Egypt migrant boat
People gather along the shore of the Mediterranean Sea during a search for victims after a migrant boat capsized Reuters/Mohamed Abd El Ghany

Migrant smugglers in Egypt are forcing children to contracts that would leave them working for years to pay off their voyage.

The terms of the agreements mean that the children owe the smugglers a percentage of the money they make once they have arrived in Europe and found a job.

Although the trip costs the children and their families huge sums of money, the boats used by the smugglers are so poorly maintained there is no guarantee they will even arrive at their destination.

As many as 300 migrants drowned when a wooden boat leaving Egypt for Italy sank near Alexandria on Wednesday (21 September).

Ibrahim, one of the 163 survivors of the shipwreck, told The Times that if he had made it to Europe he would have been hundreds of pounds in debt.

"My ticket was £1,700 in total, I was told to pay £900 up front and the rest from my earnings when I go there," the 15-year-old schoolboy said.

When the smuggler's vessel sank, he watched his best friend Karim, 17, drown, and then swam for seven hours. Some 40 minors from his village, Green Island, were on board Wednesday's ill-fated vessel, local residents claimed. In total eight of them drowned.

As many as 1,000 children from the area have tried to cross this year. Ibrahim's friend Attiya, 17, who also survived the deadly sinking, said the number of young people leaving was increasing every month.

"Look around you, we have no future, what else can we do?" he asked.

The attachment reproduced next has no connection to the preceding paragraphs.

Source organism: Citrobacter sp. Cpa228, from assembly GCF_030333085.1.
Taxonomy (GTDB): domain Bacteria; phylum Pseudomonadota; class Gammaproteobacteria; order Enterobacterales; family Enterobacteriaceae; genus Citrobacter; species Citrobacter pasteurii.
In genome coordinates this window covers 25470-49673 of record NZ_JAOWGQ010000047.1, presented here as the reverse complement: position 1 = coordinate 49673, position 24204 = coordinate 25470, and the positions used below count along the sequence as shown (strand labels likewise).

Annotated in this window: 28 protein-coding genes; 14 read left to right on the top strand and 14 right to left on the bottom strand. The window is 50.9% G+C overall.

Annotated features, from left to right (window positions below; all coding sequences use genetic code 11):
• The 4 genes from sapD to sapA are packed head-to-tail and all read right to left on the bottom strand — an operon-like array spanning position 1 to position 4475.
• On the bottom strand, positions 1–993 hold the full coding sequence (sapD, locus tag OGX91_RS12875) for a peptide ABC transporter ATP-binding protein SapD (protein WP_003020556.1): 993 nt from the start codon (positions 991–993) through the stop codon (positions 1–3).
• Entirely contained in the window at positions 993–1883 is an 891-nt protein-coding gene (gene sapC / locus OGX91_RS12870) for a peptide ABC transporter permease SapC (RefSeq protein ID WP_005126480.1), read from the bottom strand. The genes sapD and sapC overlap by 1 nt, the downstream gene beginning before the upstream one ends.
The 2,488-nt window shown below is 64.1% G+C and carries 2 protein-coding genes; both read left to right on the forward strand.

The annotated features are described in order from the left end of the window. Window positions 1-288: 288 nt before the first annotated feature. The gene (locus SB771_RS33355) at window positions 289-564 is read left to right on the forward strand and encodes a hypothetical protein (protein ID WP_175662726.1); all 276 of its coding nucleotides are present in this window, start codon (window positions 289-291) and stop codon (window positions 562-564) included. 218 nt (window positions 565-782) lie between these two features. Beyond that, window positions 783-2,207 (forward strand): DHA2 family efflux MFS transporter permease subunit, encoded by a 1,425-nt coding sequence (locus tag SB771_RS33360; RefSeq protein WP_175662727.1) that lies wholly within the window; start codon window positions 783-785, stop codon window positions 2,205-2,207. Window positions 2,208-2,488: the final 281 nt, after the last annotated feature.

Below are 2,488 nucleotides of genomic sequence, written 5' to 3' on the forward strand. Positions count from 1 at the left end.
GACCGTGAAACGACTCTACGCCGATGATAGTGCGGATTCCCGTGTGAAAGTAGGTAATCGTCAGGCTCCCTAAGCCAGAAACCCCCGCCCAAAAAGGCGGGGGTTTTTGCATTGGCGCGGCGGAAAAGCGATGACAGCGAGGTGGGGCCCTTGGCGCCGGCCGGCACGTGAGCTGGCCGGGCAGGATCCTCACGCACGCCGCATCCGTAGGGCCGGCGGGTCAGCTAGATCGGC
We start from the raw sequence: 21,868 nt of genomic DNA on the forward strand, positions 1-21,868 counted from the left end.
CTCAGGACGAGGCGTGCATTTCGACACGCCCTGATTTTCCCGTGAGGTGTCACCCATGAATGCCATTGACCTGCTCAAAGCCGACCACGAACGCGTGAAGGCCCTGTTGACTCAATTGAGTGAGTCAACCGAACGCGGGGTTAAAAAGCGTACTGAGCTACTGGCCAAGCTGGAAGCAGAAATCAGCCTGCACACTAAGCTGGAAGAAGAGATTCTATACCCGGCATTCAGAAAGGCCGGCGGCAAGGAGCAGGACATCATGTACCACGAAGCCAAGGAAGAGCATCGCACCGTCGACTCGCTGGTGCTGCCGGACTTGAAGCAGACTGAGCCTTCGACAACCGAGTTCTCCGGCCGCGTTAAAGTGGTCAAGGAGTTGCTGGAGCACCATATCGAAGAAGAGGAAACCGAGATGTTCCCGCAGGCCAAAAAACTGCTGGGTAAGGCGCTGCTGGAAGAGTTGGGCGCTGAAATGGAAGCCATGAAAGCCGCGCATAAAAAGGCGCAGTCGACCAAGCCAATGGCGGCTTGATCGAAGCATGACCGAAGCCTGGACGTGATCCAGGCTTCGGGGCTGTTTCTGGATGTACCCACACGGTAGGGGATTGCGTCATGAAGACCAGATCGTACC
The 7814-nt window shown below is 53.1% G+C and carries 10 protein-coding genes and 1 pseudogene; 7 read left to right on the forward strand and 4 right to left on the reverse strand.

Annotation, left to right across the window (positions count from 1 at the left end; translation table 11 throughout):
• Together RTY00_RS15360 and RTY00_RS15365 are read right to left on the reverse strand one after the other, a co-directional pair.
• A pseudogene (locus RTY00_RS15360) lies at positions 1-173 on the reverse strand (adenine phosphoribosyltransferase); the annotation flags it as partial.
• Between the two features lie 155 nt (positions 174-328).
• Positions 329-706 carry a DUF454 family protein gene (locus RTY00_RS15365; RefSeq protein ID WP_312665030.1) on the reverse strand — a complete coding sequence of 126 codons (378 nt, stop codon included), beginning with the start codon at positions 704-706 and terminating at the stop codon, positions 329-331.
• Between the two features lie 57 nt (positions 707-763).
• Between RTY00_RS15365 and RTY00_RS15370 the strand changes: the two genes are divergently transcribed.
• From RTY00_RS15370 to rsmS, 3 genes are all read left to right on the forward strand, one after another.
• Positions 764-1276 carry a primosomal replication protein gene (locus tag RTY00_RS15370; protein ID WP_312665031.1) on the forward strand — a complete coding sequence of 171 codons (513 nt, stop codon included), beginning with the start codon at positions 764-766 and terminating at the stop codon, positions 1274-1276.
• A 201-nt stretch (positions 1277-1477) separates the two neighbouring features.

"Egyptian children in Italy will often work in Italy to pay off the debt their parents have with the traffickers," said Giovanni de Benedetto, a spokeswoman for Save the Children told the Times.

"Egyptian minors are more exposed than any other migrant group to black market labour in Italy," she added. The minors often work in fruit and vegetable wholesale markets, under the supervision of Egyptians."

Smugglers can make more than £500,000 ($648,000) per boatload, according to aid workers in Egypt. They have few overheads, aside from the cost of the dilapidated vessel and a £300 bribe to the local coastguards. From Egypt at least two boats are launched a day.

Survivor of migrant boat
A rescued migrant lies in bed Reuters/Mohamed Abd El Ghany

A total of 16,863 unaccompanied minors arrived in Italy between January and August this year, more than double the 8,345 who arrived in the same period last year. Eritreans were the biggest group, but they tend not to work for traffickers in Italy as Egyptians do.

The estimated number of migrants to die in the Mediterranean so far this year is more than 3,500, according to The Guardian.

At the current rate, the death toll for 2016 is expected to easily surpass the figure for 2015 of 3,771, which was the highest ever recorded. By this stage in 2015, 2,887 people had drowned.

Speaking at a UN summit on the refugee crisis on Tuesday, President Barack Obama pledged that the West would not "avert our eyes or turn our backs" to the plight of refugees and said he was "heartened by the commitments" that had been made by the attendees at the summit.

He admitted, however, that "we're going to have to be honest, it's still not enough; not sufficient for a crisis of this magnitude".